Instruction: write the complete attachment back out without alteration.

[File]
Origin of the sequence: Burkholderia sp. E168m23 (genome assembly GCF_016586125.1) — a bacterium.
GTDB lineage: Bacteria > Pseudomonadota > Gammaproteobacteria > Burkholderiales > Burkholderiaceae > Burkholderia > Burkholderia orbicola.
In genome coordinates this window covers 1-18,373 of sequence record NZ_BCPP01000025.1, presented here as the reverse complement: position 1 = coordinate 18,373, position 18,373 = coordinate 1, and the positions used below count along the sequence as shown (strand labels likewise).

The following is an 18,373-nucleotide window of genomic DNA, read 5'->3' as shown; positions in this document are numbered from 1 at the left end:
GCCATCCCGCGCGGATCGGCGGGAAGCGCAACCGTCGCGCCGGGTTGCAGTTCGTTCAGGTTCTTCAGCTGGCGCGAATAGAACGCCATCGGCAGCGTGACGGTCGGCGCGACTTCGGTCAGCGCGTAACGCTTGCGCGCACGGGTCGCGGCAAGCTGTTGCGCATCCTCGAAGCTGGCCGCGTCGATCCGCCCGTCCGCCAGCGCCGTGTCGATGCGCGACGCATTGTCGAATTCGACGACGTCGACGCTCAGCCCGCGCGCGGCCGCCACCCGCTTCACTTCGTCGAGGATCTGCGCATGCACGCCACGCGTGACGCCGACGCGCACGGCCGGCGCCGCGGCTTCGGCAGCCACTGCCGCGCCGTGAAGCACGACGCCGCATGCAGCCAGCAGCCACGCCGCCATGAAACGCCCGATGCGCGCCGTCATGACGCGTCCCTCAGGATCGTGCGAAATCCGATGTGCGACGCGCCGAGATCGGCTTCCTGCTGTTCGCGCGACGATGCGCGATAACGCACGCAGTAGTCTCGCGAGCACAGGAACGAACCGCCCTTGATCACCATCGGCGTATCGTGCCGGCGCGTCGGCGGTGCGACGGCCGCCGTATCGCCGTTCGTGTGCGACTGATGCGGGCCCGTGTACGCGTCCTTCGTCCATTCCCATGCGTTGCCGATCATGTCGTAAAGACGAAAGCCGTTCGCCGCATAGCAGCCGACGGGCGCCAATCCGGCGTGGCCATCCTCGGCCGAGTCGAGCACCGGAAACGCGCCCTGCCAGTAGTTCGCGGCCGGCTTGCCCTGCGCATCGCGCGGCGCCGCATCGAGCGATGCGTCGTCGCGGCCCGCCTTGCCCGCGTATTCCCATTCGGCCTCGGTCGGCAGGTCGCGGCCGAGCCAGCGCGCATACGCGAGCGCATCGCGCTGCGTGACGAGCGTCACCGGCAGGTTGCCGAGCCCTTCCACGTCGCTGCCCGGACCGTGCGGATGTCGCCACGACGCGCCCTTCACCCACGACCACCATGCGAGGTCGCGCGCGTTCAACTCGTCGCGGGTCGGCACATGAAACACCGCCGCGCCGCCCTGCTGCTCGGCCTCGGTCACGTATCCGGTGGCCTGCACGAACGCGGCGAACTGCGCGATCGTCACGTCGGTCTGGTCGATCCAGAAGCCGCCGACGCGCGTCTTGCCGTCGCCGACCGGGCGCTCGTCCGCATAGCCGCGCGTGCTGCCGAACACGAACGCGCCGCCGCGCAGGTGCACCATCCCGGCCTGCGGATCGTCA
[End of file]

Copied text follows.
Origin of the sequence: Burkholderia sp. E168m23 (genome assembly GCF_016586125.1) — a bacterium.
GTDB lineage: Bacteria > Pseudomonadota > Gammaproteobacteria > Burkholderiales > Burkholderiaceae > Burkholderia > Burkholderia orbicola.
In genome coordinates this window covers 1-18,373 of sequence record NZ_BCPP01000025.1, presented here as the reverse complement: position 1 = coordinate 18,373, position 18,373 = coordinate 1, and the positions used below count along the sequence as shown (strand labels likewise).

The following is an 18,373-nucleotide window of genomic DNA, read 5'->3' as shown; positions in this document are numbered from 1 at the left end:
GCCATCCCGCGCGGATCGGCGGGAAGCGCAACCGTCGCGCCGGGTTGCAGTTCGTTCAGGTTCTTCAGCTGGCGCGAATAGAACGCCATCGGCAGCGTGACGGTCGGCGCGACTTCGGTCAGCGCGTAACGCTTGCGCGCACGGGTCGCGGCAAGCTGTTGCGCATCCTCGAAGCTGGCCGCGTCGATCCGCCCGTCCGCCAGCGCCGTGTCGATGCGCGACGCATTGTCGAATTCGACGACGTCGACGCTCAGCCCGCGCGCGGCCGCCACCCGCTTCACTTCGTCGAGGATCTGCGCATGCACGCCACGCGTGACGCCGACGCGCACGGCCGGCGCCGCGGCTTCGGCAGCCACTGCCGCGCCGTGAAGCACGACGCCGCATGCAGCCAGCAGCCACGCCGCCATGAAACGCCCGATGCGCGCCGTCATGACGCGTCCCTCAGGATCGTGCGAAATCCGATGTGCGACGCGCCGAGATCGGCTTCCTGCTGTTCGCGCGACGATGCGCGATAACGCACGCAGTAGTCTCGCGAGCACAGGAACGAACCGCCCTTGATCACCATCGGCGTATCGTGCCGGCGCGTCGGCGGTGCGACGGCCGCCGTATCGCCGTTCGTGTGCGACTGATGCGGGCCCGTGTACGCGTCCTTCGTCCATTCCCATGCGTTGCCGATCATGTCGTAAAGACGAAAGCCGTTCGCCGCATAGCAGCCGACGGGCGCCAATCCGGCGTGGCCATCCTCGGCCGAGTCGAGCACCGGAAACGCGCCCTGCCAGTAGTTCGCGGCCGGCTTGCCCTGCGCATCGCGCGGCGCCGCATCGAGCGATGCGTCGTCGCGGCCCGCCTTGCCCGCGTATTCCCATTCGGCCTCGGTCGGCAGGTCGCGGCCGAGCCAGCGCGCATACGCGAGCGCATCGCGCTGCGTGACGAGCGTCACCGGCAGGTTGCCGAGCCCTTCCACGTCGCTGCCCGGACCGTGCGGATGTCGCCACGACGCGCCCTTCACCCACGACCACCATGCGAGGTCGCGCGCGTTCAACTCGTCGCGGGTCGGCACATGAAACACCGCCGCGCCGCCCTGCTGCTCGGCCTCGGTCACGTATCCGGTGGCCTGCACGAACGCGGCGAACTGCGCGATCGTCACGTCGGTCTGGTCGATCCAGAAGCCGCCGACGCGCGTCTTGCCGTCGCCGACCGGGCGCTCGTCCGCATAGCCGCGCGTGCTGCCGAACACGAACGCGCCGCCGCGCAGGTGCACCATCCCGGCCTGCGGATCGTCA